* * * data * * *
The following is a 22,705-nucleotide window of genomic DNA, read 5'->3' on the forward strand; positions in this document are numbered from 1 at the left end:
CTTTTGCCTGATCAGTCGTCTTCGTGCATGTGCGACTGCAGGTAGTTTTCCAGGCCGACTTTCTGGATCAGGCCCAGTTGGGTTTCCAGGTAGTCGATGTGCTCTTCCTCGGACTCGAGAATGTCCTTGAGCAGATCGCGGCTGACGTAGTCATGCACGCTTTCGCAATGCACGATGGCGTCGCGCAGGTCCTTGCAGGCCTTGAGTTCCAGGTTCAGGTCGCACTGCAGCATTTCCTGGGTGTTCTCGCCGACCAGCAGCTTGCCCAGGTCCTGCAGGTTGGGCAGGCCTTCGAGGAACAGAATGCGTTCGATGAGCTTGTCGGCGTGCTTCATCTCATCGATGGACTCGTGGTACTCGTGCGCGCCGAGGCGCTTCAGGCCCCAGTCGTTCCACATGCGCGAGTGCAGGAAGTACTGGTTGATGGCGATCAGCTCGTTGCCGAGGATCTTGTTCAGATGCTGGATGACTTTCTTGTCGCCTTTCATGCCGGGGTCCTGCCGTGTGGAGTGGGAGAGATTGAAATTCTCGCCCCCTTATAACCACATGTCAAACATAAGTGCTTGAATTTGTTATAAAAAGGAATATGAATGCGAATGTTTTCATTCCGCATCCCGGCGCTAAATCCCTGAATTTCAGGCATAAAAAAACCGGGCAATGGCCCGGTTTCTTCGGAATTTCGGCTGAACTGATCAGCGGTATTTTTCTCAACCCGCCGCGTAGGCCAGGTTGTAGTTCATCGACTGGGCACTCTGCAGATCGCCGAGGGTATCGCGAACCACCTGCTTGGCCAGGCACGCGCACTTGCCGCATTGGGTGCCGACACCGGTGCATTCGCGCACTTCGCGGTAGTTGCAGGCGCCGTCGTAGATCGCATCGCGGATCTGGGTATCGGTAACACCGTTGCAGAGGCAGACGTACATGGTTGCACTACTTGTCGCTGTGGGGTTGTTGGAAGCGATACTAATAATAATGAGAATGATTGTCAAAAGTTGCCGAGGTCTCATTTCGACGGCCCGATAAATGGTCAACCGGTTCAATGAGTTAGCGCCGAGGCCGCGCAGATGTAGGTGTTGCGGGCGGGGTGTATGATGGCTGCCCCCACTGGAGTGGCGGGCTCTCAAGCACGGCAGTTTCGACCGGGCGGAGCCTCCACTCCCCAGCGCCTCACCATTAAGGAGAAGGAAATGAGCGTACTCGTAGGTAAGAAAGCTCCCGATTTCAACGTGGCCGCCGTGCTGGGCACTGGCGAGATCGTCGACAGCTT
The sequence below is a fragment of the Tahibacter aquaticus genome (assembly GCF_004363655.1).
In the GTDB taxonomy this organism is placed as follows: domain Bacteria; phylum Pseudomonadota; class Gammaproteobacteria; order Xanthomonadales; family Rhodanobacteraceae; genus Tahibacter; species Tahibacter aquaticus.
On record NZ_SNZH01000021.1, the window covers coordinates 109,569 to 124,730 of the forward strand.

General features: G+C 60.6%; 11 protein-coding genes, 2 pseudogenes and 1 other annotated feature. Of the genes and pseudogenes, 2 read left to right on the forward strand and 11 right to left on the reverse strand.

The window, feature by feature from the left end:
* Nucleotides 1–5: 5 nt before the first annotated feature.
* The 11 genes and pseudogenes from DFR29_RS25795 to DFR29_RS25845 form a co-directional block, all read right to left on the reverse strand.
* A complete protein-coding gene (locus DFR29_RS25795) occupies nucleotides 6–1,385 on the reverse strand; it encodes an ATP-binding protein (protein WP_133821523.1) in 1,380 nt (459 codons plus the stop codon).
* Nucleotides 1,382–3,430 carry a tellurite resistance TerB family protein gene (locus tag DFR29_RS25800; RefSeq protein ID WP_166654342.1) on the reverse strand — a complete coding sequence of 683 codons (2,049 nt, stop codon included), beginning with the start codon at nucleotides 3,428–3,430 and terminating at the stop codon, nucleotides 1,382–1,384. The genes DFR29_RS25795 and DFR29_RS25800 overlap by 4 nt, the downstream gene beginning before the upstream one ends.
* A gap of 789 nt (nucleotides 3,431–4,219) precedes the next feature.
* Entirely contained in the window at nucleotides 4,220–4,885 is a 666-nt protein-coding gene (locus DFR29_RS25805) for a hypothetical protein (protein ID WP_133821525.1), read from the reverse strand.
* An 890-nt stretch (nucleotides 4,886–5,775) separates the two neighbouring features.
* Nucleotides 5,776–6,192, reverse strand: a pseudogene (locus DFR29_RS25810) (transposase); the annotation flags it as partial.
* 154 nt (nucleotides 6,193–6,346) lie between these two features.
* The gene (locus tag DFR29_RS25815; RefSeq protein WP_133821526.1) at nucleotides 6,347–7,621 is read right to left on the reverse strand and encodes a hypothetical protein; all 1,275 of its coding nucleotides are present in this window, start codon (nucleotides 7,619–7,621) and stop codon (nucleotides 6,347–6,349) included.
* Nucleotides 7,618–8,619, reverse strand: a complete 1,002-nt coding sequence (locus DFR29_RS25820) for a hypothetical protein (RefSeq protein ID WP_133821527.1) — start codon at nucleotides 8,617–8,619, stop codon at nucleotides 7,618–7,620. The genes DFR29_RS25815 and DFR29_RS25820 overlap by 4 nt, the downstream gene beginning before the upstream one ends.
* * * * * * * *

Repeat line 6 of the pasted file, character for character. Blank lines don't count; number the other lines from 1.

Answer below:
General features: G+C 60.6%; 11 protein-coding genes, 2 pseudogenes and 1 other annotated feature. Of the genes and pseudogenes, 2 read left to right on the forward strand and 11 right to left on the reverse strand.